d_rradio: Leaves
Symbolic Interaction

d_rradio—which is pronounced D. R. Radio, stands for Death Row Radio, and is a trio composed of Michael Todd, Chris Tate, and Paul Patterson—has been issuing recordings since 2003. The group has released material on Awkward Silence (a track on a split seven-inch with The Marcia Blaine School For Girls) and Static Caravan (a series of seven-inch releases and the debut album U_nderscore), done remixes for the likes of Depth Affect, port-royal, Vic Mars, and Televise, and recently appeared on Symbolic Interaction's The Silence Was Warm Vol.2 compilation.

d_rradio's Leaves must, however, represent some kind of career zenith. It's a double-disc collection whose ten settings might be characterized as “Gas (or Marsen Jules) minus beats”—think crackly orchestral samples assembled into infinitely looping constructions (the discs total more than 140 minutes, with six shorter pieces accompanied by four epics, one sixteen minutes long, another twenty, and two over thirty). Whether short or long, each setting feels like a transcendent evocation—less music of the earth than of the heavens (intimated by the very title of “Up To Forever”). Like Wolfgang Voigt's Gas tracks, d_rradio's material is timeless and graceful, and the lighter-than-air material is capable of inducing a prolonged state of mesmerized calm in the receptive listener. Throughout the release, piano, organ, synth, and string elements swirl and swim in limitless expanses of hiss and static. Sans the vaporous textural drapery, the lulling electronic streams in “By The Way” and “Throw The Line Away” would be even more Eno-like in character. The tracks aren't in every case static. The twenty-two-minute “Sound As Ever” undergoes a metamorphosis halfway through when it exchanges its ceaselessly surging string patchworks for muffled piano streams and lulling rhythms, and a celestial organ drone gradually challenges soft synth murmurs for dominance in “Streaming.”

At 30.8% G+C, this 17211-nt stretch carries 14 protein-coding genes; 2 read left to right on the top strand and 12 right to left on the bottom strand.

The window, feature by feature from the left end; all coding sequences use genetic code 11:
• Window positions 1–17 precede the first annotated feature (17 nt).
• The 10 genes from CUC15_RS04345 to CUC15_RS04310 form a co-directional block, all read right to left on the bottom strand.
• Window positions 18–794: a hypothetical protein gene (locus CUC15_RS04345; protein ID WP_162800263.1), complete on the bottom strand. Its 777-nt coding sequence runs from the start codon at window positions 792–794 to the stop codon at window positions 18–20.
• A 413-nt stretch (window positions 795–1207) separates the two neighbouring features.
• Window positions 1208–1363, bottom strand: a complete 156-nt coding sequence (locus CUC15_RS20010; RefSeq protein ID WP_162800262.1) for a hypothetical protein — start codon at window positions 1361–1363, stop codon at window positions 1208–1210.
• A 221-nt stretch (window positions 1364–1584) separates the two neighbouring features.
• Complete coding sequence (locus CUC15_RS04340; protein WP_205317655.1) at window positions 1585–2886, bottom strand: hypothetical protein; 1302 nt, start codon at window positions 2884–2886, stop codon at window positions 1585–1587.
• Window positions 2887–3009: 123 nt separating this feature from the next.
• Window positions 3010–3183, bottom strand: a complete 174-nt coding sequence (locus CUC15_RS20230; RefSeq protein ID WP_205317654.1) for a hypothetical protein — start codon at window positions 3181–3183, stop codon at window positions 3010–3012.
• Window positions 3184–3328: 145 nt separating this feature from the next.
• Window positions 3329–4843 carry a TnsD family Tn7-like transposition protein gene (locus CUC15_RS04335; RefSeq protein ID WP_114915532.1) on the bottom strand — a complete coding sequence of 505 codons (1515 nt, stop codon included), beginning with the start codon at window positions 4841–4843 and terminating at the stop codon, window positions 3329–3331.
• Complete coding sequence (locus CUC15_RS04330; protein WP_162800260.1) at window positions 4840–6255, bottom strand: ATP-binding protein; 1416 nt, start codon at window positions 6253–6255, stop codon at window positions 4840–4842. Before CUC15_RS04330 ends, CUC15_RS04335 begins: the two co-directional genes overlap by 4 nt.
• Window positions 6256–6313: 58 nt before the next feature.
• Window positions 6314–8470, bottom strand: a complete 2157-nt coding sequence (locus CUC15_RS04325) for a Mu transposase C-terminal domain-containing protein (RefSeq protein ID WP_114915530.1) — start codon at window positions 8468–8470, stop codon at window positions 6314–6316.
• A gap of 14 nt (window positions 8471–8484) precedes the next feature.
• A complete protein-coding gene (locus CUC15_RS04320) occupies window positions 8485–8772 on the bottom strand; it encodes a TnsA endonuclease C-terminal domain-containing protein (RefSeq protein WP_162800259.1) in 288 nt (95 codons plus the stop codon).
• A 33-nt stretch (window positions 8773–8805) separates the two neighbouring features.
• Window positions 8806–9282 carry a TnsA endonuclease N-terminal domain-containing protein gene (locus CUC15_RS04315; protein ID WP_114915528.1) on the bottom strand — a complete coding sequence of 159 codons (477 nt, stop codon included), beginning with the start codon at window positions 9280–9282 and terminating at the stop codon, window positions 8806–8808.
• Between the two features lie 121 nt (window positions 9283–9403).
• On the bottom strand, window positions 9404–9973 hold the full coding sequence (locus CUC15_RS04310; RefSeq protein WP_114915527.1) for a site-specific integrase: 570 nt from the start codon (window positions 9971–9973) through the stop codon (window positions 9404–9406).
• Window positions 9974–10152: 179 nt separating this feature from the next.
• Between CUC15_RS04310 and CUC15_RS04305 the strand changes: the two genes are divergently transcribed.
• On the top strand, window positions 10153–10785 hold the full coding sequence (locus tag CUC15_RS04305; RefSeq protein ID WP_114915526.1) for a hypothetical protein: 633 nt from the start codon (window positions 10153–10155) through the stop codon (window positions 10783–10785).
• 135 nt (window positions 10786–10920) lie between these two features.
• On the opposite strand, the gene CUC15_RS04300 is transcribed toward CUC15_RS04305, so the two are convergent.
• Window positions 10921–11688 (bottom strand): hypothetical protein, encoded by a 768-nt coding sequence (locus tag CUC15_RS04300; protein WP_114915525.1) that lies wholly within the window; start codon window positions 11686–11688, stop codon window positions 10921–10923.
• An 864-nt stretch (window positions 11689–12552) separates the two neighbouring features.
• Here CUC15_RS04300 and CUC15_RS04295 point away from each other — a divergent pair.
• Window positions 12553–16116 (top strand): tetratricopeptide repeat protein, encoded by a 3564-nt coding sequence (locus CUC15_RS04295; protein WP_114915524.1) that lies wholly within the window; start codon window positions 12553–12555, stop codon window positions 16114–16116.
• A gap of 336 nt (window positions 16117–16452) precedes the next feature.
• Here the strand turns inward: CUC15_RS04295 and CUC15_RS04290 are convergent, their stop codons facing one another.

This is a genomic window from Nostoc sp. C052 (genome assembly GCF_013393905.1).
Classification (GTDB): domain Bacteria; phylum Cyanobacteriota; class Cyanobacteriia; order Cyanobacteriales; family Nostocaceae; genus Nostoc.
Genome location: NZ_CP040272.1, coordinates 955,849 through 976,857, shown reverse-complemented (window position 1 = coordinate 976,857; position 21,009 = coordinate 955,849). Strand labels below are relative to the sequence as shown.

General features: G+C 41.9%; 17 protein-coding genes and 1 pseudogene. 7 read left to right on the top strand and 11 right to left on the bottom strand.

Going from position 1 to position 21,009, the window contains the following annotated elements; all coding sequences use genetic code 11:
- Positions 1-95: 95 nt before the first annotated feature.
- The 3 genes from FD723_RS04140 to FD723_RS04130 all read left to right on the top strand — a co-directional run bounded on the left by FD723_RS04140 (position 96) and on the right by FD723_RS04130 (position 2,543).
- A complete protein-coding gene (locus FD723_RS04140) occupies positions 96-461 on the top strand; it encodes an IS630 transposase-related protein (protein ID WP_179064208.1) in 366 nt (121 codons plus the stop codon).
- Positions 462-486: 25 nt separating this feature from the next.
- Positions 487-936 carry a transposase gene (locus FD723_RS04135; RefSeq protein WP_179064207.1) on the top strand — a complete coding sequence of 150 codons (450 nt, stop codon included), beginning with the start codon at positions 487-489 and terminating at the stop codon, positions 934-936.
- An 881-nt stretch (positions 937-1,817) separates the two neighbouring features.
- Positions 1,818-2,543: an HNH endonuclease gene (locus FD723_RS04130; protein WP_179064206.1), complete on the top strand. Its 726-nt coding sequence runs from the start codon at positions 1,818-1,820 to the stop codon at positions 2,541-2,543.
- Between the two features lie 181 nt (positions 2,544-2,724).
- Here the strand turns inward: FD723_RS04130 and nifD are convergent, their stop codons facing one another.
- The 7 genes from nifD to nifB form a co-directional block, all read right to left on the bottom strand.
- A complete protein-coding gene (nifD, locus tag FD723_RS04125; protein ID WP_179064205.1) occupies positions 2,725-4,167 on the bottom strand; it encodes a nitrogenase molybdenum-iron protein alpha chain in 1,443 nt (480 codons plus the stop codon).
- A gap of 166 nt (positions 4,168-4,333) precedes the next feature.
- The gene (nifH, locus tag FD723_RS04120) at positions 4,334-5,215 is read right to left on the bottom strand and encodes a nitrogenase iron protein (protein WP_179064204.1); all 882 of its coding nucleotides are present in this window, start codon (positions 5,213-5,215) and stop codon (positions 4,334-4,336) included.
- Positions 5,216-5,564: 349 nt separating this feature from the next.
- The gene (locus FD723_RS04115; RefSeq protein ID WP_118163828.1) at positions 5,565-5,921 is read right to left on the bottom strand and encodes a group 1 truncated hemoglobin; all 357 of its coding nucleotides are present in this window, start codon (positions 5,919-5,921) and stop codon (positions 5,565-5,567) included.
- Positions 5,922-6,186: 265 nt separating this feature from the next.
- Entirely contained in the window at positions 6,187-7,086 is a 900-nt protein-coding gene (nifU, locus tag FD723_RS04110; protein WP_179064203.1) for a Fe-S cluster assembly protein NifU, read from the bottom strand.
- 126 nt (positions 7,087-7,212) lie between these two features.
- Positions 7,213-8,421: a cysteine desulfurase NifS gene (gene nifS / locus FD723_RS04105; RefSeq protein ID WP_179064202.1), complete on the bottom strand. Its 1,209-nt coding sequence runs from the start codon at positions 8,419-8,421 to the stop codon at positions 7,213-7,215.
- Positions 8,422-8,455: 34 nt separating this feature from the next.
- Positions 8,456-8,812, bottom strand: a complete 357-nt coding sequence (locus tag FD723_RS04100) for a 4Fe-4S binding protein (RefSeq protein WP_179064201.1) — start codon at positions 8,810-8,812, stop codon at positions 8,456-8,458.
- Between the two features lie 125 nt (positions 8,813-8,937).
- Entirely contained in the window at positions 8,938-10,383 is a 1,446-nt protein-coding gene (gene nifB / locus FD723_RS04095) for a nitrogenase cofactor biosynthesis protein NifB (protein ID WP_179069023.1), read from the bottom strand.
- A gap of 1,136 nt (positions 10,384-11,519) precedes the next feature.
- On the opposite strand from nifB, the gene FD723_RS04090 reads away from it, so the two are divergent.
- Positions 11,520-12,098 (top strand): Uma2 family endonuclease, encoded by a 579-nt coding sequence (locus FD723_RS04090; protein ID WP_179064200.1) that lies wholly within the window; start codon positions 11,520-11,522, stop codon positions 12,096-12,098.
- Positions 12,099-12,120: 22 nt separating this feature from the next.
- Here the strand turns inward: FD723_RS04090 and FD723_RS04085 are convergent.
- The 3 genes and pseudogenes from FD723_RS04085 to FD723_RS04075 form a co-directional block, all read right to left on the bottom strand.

In truth, does the humongous “Always Late,” whose string and organ themes rock like an immense ocean vessel, or hypnotically pulsating “Up To Forever” need to be thirty minutes long? In each case, length is somewhat arbitrary since, for all it matters, the track could just as easily be ten or eighty—material so loop-based could theoretically play forever. In this regard, Leaves is a bit like Bryars' Jesus Blood Hasn't Failed Me Yet given the composer's acknowledgement that the original recorded version was twenty minutes long because that was what the vinyl format could accommodate; to some degree, Bryars' later re-visitation (the one featuring Tom Waits) was three times as long because the CD format enabled the composer to stretch it out. Likewise, any one of Leaves' tracks conceivably could be presented as a five-minute or half-hour version.

July 2009